When we first moved to our neighborhood, my wife and I enrolled in the volunteer work study program at our yoga studio.
Not only to earn discounted yoga and free towels and unlimited water refills, but also to belong on a deeper level. To increase the amount of relatedness that exists in our world. And to build a wider and deeper sense of emotional ownership in the yoga studio that we love so much.
That’s how social capital works. To belong is to act as an investor, owner and creator of a particular place. To belong is the opposite of thinking that, wherever you are, you would be better off somewhere else.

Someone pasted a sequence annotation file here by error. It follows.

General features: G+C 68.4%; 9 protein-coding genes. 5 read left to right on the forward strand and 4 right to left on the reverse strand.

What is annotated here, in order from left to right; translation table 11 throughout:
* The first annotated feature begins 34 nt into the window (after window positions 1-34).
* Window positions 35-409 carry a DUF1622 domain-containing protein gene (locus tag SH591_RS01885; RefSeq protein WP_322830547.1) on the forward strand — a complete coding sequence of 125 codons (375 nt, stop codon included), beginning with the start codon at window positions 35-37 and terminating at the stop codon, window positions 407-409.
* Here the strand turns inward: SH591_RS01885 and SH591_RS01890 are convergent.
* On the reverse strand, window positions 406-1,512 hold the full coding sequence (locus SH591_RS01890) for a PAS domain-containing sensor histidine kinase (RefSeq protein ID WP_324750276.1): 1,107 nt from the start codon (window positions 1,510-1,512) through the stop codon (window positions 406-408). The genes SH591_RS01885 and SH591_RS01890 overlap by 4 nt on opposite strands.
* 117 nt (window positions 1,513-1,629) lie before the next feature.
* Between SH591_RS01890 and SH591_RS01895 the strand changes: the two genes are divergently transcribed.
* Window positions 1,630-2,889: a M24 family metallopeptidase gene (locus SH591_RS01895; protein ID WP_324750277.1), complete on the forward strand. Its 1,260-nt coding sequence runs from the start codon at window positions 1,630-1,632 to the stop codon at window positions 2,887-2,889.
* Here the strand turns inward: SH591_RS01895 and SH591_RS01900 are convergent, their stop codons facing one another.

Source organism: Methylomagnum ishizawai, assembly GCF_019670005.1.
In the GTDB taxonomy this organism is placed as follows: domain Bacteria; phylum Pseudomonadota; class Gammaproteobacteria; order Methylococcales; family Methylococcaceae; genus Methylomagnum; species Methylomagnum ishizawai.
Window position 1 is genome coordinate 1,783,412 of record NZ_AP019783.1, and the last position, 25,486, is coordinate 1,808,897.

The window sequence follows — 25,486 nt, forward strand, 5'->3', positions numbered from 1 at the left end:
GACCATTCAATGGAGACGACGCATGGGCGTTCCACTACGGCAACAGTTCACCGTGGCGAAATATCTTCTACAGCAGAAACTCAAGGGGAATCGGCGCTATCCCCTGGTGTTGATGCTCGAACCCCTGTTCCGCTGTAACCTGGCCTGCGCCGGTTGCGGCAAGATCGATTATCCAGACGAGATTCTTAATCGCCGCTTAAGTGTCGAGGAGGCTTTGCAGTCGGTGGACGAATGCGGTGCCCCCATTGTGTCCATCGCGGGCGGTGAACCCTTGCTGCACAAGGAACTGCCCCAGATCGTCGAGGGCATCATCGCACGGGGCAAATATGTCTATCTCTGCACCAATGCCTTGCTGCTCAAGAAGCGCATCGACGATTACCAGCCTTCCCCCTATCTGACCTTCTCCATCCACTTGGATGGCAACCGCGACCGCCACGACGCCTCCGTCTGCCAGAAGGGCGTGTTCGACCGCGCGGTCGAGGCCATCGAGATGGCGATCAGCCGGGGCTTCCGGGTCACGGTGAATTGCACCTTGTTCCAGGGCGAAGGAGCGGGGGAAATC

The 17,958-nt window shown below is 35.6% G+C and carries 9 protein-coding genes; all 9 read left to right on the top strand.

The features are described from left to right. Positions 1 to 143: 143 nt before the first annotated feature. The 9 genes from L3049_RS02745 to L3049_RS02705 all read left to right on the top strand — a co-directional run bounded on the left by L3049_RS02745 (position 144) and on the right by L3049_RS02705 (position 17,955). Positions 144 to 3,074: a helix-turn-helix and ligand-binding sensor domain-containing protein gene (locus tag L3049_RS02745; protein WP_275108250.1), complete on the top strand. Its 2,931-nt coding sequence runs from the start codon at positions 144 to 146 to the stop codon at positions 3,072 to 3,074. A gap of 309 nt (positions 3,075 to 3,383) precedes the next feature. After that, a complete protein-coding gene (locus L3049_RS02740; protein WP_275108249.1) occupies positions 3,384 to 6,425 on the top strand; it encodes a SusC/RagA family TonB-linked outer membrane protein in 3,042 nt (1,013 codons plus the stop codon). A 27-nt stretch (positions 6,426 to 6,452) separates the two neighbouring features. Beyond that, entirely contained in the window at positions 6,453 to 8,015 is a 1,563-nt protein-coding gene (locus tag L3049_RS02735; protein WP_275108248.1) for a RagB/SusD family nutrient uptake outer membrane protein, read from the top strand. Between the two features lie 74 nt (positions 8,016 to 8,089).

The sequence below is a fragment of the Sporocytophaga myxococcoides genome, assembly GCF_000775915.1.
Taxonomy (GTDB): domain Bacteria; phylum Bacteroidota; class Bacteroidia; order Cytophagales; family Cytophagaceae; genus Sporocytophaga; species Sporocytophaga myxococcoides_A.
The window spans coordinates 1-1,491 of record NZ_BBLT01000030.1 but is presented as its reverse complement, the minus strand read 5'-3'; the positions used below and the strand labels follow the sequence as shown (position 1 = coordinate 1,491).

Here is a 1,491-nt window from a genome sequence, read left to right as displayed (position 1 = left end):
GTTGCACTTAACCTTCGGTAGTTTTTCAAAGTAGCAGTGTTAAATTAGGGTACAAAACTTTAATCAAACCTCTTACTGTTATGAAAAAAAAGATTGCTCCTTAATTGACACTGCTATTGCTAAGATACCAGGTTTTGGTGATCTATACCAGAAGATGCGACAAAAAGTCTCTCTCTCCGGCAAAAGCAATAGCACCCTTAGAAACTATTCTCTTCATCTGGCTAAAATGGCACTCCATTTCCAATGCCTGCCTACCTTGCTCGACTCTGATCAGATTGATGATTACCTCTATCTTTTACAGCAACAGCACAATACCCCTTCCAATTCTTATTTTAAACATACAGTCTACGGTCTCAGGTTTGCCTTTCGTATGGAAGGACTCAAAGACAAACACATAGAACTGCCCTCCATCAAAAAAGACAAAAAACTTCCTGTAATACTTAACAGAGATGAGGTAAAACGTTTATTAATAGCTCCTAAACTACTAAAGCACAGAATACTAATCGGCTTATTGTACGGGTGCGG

And so, every time we return to the studio where we belong, whether we’re taking class, washing mats, drying towels, sweeping floors, chatting with new students or asking teachers questions, we are in community. Every time we gather becomes a model of the future we want to create.
Which is interesting, because the term yoga derives from the word for union. Which is the whole goal of belonging. It’s the longing to be in union with others. And this community, this place that we return to every day, is the container within which our longing to be is fulfilled.
How can you assure that the experience of belonging doesn’t isn’t left to chance?
Scott Ginsberg is a writer, daily practitioner and work study volunteer at Bikram Yoga Park Slope.